Ohio State-Nebraska | Ray Stein's Bottom Line
There’s no way any college football observer can look at Ohio State and not see a powerhouse firing on all cylinders. And yet before folks start booking flights for Phoenix, Atlanta or New Orleans, it may be wise to consider the company the Buckeyes keep. Is OSU strong coffee, or is its opposition weak tea? Leaves are awarded on a zero-to-five basis. — Ray Stein
There were mismatches all over the field, but none were more obvious than the gaping expanses that J.K. Dobbins, Master Teague and Justin Fields were able to run through without as much as a finger wave to stop them. Parting of the Red Sea, indeed. OSU’s stout final numbers: 580 yards, scores on eight of its first nine drives.
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Conventional wisdom suggested the combination of second-year wiz Scott Frost and emerging quarterback Adrian Martinez would give OSU all it could handle. Oh, the Cornhuskers gave, all right: Martinez threw more interceptions (three) than completions (two) in a beatdown of a first half. Double-picker Jeff Okudah was lucky and good.
Special teams (3)
This is how it goes sometimes: A couple games ago, punter Drue Chrisman was Big Ten player of the week; on Saturday, he might as well have been inactive until the fourth quarter. Kicker Blake Haubeil did well twice to get three points even though seven was the preferred number. Jameson Williams’ muffed kick return: a teaching moment.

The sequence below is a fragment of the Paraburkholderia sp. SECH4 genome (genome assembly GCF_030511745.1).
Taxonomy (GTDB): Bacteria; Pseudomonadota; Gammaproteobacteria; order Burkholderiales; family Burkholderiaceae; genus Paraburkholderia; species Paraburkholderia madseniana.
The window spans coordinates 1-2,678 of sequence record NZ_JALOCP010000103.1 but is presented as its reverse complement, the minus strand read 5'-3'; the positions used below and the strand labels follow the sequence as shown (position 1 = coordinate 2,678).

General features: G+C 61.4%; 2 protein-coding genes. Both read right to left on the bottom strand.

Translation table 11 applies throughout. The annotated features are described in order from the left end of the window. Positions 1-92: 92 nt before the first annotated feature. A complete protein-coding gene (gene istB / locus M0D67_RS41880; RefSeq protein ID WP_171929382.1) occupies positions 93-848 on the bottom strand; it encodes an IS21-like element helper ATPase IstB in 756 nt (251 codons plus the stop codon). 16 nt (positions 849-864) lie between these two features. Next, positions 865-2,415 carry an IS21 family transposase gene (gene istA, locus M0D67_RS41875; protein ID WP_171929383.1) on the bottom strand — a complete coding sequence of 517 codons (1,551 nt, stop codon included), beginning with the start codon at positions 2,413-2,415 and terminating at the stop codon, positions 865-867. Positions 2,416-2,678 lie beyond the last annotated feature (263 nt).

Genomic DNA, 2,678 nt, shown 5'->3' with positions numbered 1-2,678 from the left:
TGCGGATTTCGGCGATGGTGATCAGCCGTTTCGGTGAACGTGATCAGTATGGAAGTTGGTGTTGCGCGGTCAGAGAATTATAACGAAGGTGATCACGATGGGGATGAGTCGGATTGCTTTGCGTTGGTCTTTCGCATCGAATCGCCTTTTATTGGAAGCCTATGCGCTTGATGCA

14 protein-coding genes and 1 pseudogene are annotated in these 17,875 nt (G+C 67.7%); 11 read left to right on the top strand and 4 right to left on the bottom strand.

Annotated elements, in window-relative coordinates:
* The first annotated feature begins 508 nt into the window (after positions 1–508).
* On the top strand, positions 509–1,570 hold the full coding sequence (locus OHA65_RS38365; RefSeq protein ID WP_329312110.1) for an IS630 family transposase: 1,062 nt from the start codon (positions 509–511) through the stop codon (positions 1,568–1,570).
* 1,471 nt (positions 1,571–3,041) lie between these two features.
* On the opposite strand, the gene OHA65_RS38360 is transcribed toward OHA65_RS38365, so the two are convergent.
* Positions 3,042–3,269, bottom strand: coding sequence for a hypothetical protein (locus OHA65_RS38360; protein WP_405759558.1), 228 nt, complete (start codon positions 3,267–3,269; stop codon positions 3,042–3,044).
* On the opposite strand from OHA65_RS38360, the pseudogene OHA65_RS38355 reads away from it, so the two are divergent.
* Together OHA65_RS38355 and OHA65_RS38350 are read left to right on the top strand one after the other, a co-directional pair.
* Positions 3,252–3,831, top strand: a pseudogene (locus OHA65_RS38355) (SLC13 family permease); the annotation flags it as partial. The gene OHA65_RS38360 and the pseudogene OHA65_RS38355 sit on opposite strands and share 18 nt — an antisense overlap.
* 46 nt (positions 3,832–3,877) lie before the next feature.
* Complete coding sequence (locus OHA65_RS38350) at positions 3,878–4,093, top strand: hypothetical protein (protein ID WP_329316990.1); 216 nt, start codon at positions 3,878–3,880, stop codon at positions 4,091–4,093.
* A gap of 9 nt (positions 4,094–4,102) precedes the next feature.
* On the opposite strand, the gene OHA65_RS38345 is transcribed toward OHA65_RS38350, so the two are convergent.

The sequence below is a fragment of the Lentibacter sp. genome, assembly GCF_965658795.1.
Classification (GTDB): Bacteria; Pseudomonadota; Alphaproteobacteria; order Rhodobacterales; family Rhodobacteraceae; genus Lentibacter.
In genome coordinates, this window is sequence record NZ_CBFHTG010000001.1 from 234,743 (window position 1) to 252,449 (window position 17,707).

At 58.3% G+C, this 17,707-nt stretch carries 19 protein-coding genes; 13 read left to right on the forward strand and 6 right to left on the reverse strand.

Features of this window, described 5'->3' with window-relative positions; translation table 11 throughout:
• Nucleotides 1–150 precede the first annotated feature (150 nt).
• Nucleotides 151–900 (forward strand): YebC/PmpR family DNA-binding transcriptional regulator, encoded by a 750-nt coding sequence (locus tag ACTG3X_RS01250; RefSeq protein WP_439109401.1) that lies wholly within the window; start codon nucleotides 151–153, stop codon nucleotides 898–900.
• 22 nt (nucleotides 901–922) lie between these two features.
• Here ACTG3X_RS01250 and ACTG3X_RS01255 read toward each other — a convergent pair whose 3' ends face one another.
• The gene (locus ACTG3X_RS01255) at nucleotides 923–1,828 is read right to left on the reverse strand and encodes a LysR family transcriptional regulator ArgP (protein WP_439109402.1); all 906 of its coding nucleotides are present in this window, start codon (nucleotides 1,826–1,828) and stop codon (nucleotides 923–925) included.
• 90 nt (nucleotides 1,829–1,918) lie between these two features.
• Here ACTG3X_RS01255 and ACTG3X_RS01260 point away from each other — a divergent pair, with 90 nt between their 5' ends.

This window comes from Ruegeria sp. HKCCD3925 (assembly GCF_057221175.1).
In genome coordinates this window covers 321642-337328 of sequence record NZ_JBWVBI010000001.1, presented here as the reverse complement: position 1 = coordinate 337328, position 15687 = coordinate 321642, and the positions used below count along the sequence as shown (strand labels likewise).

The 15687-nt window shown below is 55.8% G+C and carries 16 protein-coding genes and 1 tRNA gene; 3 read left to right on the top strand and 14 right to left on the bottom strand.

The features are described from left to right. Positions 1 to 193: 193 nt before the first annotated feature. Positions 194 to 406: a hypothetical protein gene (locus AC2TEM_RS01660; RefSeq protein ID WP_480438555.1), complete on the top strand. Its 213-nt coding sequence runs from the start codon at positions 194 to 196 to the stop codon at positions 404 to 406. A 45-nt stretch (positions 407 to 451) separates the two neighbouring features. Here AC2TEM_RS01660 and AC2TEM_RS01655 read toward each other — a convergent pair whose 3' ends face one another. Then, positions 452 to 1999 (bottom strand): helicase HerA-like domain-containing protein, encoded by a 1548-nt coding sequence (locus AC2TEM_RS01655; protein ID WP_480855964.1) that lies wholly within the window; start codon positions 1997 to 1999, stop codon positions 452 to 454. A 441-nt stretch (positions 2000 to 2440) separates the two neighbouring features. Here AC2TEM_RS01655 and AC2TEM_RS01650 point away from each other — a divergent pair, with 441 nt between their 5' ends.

It’s hard to find fault anywhere, really, though surely Ryan Day and his staff will put thumbtacks on his players’ seats in the meeting rooms just to ensure they are, you know, staying sharp. Make no mistake, though: The Buckeyes entered a hostile environment against a decent-enough team and delivered all the important blows.
Nebraska’s Memorial Stadium is one of the jewels in all of college football: The fans are knowledgeable, the tailgates are massive, and they sell the Runza, a sort of White Castle on a sub bun. The Big Red believers showed up early and loud and had all the makings of a memorable night. All they lacked was a game worth a damn.
The Cornhuskers had every reason in the world to wonder what was the model of the Massey Ferguson that plowed them back to oblivion, but they had only themselves — or Martinez — to blame. The three picks killed Nebraska, but the lack of defensive push at the point of attack will make coaches apoplectic in film study.
Nebraska fans offered a variety of unprintable words for the officials when Cam Taylor-Britt was flagged for interference on Ohio State’s first possession, and it’s possible the Buckeyes caught a break on that one. Otherwise, the refs’ main job was staying out of the way as OSU players charged through the Huskers secondary.